As many of you may know, Sony’s PlayStation Network was recently hacked, which is a major problem since many users had saved their credit card information to buy games online. The service is still down, and some users are entering into a class action lawsuit against Sony, claiming negligence since their personal information wasn’t properly protected. No hacker group has laid claim to the initial attack, though this past weekend, Sony seems to have thwarted another attempt to hack their network, according to reports, this time from a group of people angry at how Sony handled the security breach.
Sony’s PlayStation Network might seem impossibly huge compared to the membership sites that most bloggers run, but there are some important lessons to learn no matter how many people are a part of your community. In fact, some of these lessons are helpful for bloggers who don’t even have paid membership sites – they’re just lessons in customer service and building a community.
Lesson #1: Be honest.
Sony’s problem may have been caused by negligence (I’ll let the courts decide that), but the reason people are so angry about it is that it took several days for Sony to alert people that there had been a problem. Instead of being able to cancel their cards immediately, users were unaware of the problem, leaving their information open for the taking.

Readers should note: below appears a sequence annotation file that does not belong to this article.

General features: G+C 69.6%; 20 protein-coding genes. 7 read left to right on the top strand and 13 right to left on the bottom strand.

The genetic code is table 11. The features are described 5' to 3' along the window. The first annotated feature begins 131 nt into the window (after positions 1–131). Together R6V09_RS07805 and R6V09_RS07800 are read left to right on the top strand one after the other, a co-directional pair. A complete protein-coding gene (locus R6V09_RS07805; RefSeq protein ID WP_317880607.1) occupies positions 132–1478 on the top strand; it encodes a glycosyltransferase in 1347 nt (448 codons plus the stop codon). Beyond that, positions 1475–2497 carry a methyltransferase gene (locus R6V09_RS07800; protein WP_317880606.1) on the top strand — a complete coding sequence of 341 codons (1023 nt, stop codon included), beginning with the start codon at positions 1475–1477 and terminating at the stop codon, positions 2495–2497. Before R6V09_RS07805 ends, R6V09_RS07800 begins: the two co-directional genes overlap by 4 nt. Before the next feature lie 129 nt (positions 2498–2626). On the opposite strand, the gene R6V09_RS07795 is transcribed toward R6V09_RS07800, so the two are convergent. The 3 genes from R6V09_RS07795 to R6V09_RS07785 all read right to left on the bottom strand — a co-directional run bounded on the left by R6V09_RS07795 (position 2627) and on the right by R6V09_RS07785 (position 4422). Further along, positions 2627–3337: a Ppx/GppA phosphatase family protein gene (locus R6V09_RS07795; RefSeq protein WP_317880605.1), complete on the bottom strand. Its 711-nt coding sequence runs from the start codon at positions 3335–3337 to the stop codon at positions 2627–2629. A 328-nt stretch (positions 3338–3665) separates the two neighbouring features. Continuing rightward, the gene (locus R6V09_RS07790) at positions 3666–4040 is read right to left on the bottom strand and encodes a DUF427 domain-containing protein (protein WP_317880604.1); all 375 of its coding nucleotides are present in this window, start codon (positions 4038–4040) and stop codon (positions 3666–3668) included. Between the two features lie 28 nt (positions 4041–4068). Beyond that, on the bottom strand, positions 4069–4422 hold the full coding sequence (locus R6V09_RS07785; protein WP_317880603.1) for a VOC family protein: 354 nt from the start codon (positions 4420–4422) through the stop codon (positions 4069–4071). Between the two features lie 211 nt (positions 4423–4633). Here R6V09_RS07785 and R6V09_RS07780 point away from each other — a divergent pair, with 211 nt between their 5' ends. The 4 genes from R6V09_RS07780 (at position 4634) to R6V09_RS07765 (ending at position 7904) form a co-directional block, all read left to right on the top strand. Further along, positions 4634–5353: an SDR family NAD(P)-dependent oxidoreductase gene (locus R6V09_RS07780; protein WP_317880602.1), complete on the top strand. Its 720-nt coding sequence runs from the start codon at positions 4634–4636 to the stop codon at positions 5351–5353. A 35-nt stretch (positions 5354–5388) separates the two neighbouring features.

Lesson #2: Fix problems thoroughly.
One of the things that Sony is doing right, in my opinion, is that they are taking time to make sure the system is super secure for users before putting it back online. While people are certainly grumbling about how long this is taking, the PlayStation Network is extremely vulnerable to attacks right now, and if they rush to put it back online before it is completely ready, there could be another problem either immediately or in the near future. One major security problem is bad enough – two would be beyond disastrous.
Lesson #3: When there’s a problem, eat the users’ costs – and give them some extra freebies.
Sony is offering free ID theft protection to all users who had their information compromised. They didn’t stop there, though – they are also giving users free content and a free month of premium membership when the system comes back online. If you mess up, especially when there’s money involved, you have to not only reimburse you community, but you must also give them something even more. It’s the cost of doing business – when you mess up, it’s going to be expensive if you want to keep your fans.
Lesson #4: Don’t get complacent when it comes to user experience.
This problem happened for Sony because their system wasn’t probably secure. It might have been in the past, but the world evolves, and Sony got complacent. That’s a strong lesson for any blogger – once you’re popular and you’ve made promises to your readers, you have to continually set the bar higher and higher. If you get complacent, problems will occur.
Dealing with problems is never fun, but if you’re a business owner, they’re going to happen. Hopefully, you can take away a few of the lessons learn from Sony’s problems and apply them to your own issues to you continue to provide the best user experience possible, even if there is a major problem.